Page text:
The great grey owl, sometimes known as the ‘Phantom of the North’ is a large elusive owl species found in the northern hemisphere.
This species is found in dense taiga, boreal and mountainous forest regions of North America, northern Europe and northern Asia. They are the tallest owl species on the planet standing at around two foot tall however their large exterior is mainly made up of plumage with many species such as eagle owls actually being heavier than them.
These owls are know to be incredible predators with the ability to hear their prey’s heartbeat through several feet of snow.
Their exceptional sense of hearing come from two traits. One their large face disk acts like a satellite dish focusing any sound down into their ears. Secondly they have asymmetrical ears. This means one ear is higher on one side of the face than the other meaning sound will hit one ear before the other allowing them to pinpoint the direction sound is coming from.
Great grey’s are immensely powerful and their prey isn’t even safe when hiding under many feet of snow.
Great grey owl prey is mainly made up of rodent species such as mice, voles and shrews. These animals create tunnel systems under packed layers of snow in these harsh environments, however the owls can break through hard, densely packed snow. Using their precise hearing they perform ‘snow-dives’. Diving blindly in the snow they can reach through around two feet of snow to capture their prey.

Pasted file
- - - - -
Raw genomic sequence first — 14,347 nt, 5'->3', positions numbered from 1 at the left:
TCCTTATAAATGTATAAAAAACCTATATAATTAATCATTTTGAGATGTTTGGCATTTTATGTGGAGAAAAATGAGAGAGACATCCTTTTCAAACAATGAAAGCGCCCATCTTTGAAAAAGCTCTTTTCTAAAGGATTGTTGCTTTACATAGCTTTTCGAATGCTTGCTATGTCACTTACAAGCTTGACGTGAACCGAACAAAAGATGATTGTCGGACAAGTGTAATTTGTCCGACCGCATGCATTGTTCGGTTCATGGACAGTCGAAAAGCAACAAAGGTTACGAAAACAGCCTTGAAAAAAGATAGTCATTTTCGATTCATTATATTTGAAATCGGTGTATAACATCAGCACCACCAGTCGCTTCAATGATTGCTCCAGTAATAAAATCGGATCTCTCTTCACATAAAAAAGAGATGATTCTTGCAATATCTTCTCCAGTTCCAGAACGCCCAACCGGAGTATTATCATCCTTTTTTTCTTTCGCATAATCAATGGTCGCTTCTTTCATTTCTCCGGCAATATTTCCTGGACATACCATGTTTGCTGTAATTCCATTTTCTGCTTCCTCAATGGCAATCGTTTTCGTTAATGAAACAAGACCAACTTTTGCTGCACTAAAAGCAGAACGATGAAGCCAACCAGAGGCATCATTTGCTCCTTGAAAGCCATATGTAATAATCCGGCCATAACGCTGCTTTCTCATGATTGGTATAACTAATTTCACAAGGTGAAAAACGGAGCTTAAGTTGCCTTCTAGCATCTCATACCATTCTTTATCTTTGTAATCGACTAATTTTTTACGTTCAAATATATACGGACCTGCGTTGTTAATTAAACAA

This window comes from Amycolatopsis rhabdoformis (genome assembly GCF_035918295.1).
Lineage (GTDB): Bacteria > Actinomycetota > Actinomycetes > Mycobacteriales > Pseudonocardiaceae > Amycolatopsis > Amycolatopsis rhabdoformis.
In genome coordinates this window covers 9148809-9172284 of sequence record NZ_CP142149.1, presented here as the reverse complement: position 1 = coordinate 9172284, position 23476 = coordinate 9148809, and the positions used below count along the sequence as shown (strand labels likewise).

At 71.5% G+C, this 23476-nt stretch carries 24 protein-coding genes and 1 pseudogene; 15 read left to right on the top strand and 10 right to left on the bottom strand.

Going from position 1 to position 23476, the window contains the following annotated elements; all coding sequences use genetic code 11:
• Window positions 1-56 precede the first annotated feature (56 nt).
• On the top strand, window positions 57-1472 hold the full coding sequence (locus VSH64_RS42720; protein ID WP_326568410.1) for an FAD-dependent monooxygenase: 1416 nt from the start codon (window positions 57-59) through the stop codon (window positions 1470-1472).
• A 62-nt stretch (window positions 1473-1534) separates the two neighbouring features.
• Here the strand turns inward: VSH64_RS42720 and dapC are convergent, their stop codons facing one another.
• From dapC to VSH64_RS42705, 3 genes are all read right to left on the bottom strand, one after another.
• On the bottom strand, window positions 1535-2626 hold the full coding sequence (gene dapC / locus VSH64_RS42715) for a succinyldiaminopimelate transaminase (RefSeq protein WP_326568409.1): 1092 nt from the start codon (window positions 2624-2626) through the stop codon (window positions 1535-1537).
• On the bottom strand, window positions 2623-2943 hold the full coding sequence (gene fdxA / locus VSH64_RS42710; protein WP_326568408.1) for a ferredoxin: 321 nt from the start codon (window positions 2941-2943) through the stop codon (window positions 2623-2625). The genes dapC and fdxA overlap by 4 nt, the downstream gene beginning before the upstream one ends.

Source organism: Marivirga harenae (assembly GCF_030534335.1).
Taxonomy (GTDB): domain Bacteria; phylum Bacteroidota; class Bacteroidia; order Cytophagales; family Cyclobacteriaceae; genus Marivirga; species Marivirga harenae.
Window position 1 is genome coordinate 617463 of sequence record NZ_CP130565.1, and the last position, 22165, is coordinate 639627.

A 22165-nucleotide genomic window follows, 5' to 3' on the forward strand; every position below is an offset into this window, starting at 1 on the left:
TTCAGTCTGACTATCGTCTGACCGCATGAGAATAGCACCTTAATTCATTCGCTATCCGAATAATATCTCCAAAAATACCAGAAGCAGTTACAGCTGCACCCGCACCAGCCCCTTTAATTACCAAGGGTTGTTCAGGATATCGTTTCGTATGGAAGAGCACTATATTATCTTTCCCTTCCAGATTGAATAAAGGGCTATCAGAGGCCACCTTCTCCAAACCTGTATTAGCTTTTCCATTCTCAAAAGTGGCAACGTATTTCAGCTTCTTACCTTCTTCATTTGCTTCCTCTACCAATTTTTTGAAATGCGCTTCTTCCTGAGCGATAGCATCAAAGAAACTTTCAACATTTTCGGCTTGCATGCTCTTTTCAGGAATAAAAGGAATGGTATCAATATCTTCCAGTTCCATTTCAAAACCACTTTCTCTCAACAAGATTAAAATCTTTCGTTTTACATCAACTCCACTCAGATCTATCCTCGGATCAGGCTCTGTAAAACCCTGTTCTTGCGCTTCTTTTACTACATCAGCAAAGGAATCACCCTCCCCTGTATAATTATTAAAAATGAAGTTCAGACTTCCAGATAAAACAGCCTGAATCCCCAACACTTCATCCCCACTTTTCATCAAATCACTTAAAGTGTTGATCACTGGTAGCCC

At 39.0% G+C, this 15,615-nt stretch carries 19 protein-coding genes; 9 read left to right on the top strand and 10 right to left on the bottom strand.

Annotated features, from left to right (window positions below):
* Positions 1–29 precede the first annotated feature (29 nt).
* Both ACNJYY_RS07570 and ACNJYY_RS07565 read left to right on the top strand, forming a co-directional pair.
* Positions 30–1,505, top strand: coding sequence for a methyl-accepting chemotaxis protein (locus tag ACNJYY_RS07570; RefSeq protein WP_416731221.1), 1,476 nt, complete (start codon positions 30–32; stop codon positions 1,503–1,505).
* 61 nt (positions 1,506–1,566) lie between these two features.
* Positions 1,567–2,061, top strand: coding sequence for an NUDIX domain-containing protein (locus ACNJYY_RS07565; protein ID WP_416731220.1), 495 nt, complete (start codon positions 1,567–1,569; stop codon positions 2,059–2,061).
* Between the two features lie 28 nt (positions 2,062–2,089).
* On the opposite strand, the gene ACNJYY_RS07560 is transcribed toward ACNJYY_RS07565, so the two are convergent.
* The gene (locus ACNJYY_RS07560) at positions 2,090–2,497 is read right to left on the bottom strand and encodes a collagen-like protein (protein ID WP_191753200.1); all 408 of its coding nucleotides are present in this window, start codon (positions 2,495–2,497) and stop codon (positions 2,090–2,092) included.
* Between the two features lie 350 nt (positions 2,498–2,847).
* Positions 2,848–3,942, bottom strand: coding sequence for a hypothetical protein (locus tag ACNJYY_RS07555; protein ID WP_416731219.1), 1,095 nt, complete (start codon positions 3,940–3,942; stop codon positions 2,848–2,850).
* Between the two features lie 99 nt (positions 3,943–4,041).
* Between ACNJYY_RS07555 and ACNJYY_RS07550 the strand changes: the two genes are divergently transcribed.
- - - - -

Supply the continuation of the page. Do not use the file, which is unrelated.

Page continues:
Nest building isn’t something these owls trouble themselves with. Instead they use abandoned nest of other birds as well as broken tops of dead trees.
The breeding season commences with males providing females with food to impress them. The female will lay eggs dependent on how much food availability there is. The more food resources the more eggs. While she is incubating the eggs the male will provide the female with food. Once they are hatched the young are dependent on the adult pair for around 6-8 months until they have fledged and can hunt for themselves.
Currently great grey owls conservation status is considered to be of least concern however there are some threats that could affect this species.
Conservationist believe global warming could become a future risk for this species as it will push their range continually north. On top of this these birds are very sensitive to human disturbance and the forestry industry could cause future problems if more forested areas fall under human management.